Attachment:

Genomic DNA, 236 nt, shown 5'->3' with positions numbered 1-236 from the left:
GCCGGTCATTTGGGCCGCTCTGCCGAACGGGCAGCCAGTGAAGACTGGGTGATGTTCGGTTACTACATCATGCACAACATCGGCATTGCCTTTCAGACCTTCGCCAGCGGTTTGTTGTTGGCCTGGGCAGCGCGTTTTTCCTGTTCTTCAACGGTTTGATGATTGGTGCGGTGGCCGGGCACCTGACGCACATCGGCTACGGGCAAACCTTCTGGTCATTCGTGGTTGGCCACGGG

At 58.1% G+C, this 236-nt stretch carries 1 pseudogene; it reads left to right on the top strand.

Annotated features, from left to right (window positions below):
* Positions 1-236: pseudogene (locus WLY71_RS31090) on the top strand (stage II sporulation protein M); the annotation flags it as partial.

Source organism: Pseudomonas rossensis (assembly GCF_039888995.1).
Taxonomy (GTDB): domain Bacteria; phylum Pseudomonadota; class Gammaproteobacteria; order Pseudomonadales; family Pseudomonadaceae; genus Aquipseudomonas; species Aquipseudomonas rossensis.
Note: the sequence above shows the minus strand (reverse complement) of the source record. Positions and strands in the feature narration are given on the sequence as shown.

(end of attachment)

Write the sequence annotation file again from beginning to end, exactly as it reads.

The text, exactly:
Genomic DNA, 236 nt, shown 5'->3' with positions numbered 1-236 from the left:
GCCGGTCATTTGGGCCGCTCTGCCGAACGGGCAGCCAGTGAAGACTGGGTGATGTTCGGTTACTACATCATGCACAACATCGGCATTGCCTTTCAGACCTTCGCCAGCGGTTTGTTGTTGGCCTGGGCAGCGCGTTTTTCCTGTTCTTCAACGGTTTGATGATTGGTGCGGTGGCCGGGCACCTGACGCACATCGGCTACGGGCAAACCTTCTGGTCATTCGTGGTTGGCCACGGG

At 58.1% G+C, this 236-nt stretch carries 1 pseudogene; it reads left to right on the top strand.

Annotated features, from left to right (window positions below):
* Positions 1-236: pseudogene (locus WLY71_RS31090) on the top strand (stage II sporulation protein M); the annotation flags it as partial.

Source organism: Pseudomonas rossensis (assembly GCF_039888995.1).
Taxonomy (GTDB): domain Bacteria; phylum Pseudomonadota; class Gammaproteobacteria; order Pseudomonadales; family Pseudomonadaceae; genus Aquipseudomonas; species Aquipseudomonas rossensis.
Note: the sequence above shows the minus strand (reverse complement) of the source record. Positions and strands in the feature narration are given on the sequence as shown.